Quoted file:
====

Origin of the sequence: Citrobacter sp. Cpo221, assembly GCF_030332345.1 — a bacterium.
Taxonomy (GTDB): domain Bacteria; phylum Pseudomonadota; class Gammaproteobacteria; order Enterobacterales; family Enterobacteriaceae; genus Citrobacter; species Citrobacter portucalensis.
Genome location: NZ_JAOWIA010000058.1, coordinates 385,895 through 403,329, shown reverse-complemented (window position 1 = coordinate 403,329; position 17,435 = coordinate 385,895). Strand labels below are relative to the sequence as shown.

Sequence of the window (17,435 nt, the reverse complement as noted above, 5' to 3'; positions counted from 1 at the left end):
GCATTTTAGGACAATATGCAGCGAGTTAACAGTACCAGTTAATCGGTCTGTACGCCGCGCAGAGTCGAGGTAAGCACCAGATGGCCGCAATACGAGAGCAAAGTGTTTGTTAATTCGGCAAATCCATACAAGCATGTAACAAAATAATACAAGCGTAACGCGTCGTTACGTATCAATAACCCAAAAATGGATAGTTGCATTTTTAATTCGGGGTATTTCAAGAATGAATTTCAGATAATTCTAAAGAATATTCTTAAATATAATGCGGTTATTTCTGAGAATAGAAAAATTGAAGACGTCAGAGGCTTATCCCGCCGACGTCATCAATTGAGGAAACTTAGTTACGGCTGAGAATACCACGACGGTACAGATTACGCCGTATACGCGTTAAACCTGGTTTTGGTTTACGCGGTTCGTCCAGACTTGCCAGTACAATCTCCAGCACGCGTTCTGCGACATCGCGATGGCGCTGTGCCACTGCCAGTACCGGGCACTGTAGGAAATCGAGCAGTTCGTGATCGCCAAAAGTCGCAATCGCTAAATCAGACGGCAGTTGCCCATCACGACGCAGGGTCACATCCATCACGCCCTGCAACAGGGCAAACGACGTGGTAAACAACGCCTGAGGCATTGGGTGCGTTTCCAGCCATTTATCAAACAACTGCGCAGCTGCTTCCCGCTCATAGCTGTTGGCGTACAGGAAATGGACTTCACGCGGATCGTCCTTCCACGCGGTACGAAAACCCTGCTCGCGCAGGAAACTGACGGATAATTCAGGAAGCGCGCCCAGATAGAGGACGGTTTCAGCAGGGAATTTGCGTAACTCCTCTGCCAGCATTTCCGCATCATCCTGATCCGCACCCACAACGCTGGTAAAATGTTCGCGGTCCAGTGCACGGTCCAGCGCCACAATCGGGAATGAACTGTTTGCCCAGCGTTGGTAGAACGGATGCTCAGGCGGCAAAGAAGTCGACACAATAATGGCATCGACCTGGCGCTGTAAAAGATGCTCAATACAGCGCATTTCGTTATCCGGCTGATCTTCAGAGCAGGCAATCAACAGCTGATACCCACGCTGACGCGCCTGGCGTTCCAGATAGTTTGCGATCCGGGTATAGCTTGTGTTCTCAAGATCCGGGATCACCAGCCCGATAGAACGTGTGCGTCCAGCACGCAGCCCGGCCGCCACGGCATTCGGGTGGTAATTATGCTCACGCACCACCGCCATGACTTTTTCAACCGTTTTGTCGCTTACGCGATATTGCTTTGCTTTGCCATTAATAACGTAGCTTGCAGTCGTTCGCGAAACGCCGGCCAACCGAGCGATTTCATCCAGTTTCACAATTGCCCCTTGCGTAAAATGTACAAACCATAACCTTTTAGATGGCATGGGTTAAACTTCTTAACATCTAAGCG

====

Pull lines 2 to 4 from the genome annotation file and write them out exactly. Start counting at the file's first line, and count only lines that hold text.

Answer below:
Taxonomy (GTDB): domain Bacteria; phylum Pseudomonadota; class Gammaproteobacteria; order Enterobacterales; family Enterobacteriaceae; genus Citrobacter; species Citrobacter portucalensis.
Genome location: NZ_JAOWIA010000058.1, coordinates 385,895 through 403,329, shown reverse-complemented (window position 1 = coordinate 403,329; position 17,435 = coordinate 385,895). Strand labels below are relative to the sequence as shown.

Sequence of the window (17,435 nt, the reverse complement as noted above, 5' to 3'; positions counted from 1 at the left end):